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    Rockaway Reflections

    PG editor and longtime resident ponders Key Food’s post-Sandy store reopening

    As someone who grew up on New York’s Rockaway Peninsula (my family has been there since the early ’60s, following many summers spent at its beach to escape an un-air-conditioned Brooklyn apartment), I view the reopening of the Key Food on Rockaway Beach Blvd. as a hopeful sign that the area will move past its lingering problems and thrive once more.

    Well before the devastating Superstorm Sandy’s arrival in late October 2012, parts of the peninsula were already prey to joblessness, crime and a shameful lack of services, brought most wrenchingly to public notice when one of the community’s two much-needed hospitals closed down. As a result of such conditions, many of Rockaway’s residents – particularly the elderly, the disabled and the poor, many of them without reliable transportation – have had difficulty accessing well-stocked, full-service supermarkets offering fresh, healthy foods.

    Despite a persistent cold drizzle, a festive feeling prevailed at the store’s April 4 grand re-opening, aided by a popcorn booth, a stilt-walker greeting customers, balloon characters created on demand, and tables providing samples of fruit juice concoctions and Monster energy drinks.

    George Knobloch, COO of Staten Island, N.Y.-based Key Food Cooperative Inc., affirmed the importance of independent grocers like Rafael Diaz and Evelyn Vargas, the sibling owners of the store, to areas like Rockaway, since they live and work in the community, and therefore understand its needs much better than a big, impersonal chain based far away.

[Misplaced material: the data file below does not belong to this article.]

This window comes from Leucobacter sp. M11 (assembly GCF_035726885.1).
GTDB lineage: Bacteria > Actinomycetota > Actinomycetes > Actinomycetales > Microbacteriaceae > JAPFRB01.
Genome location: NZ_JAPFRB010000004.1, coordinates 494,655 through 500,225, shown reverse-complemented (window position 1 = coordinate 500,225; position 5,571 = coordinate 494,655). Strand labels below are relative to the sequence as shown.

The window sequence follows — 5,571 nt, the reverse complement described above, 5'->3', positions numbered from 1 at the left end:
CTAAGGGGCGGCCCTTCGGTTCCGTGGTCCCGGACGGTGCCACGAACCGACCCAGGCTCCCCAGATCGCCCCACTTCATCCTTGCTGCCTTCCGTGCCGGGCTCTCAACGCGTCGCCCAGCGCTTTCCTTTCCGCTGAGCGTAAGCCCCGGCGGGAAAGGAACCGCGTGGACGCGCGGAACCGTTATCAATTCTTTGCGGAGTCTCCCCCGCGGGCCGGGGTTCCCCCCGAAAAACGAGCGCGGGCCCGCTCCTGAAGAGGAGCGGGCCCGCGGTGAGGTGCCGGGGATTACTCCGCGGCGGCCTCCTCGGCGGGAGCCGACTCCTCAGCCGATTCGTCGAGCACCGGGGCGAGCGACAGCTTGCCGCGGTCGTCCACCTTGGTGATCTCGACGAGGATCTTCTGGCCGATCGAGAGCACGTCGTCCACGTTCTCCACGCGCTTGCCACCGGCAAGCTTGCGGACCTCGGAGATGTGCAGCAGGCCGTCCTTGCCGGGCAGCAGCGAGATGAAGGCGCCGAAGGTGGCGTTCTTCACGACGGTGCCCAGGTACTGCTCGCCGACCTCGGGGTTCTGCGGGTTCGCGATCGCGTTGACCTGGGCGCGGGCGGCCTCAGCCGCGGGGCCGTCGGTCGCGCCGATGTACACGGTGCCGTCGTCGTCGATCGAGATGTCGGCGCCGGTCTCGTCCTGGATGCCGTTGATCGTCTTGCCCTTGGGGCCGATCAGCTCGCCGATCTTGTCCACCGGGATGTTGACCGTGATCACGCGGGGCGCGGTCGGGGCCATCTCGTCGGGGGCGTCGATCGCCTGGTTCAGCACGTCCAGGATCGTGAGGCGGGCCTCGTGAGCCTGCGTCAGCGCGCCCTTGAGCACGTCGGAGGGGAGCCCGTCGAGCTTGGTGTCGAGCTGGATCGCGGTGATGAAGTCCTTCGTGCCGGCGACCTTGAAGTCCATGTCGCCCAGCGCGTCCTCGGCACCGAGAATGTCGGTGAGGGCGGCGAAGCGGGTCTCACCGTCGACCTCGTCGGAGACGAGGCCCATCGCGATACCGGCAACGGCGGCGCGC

He noted that there are currently four Key Food stores on the peninsula. Diaz and Vargas had two Rockaway locations, both of them devastated by Sandy, and made the decision to invest in just the Rockaway Beach location, to make it better than before.

    Knobloch is still impressed by Diaz and Vargas’ accomplishment in renovating their remaining store. He was there the Monday after the storm and described it as a “war zone.” (Pictured at right, foreground, are Knobloch, Vargas and Diaz taking part in the ribbon-cutting ceremony).

    Growing Fast

    Enterprising members like the Rockaway Beach store owners are a natural fit for the Key Food co-op, though. Knobloch describes it as “probably the fastest-growing independent grocery chain in the New York area, in terms of percent growth,” noting that it offers “a great proposition” to its membership in such areas as merchandising, IT and advertising support, while enabling them to develop close relationships with their surrounding neighborhoods.

    As I left the store following the ribbon-cutting to catch the bus back home in the rain, Earth, Wind & Fire’s R&B groove “Fantasy” was playing on the outdoor PA system: “And we will live together/Until the twelfth of never …” The Ramones’ punk-rock classic “Rockaway Beach” might have been more geographically appropriate, but in its perhaps inadvertent wish that this store remain an integral part of a grateful community until the twelfth of never, “Fantasy” was the perfect choice.

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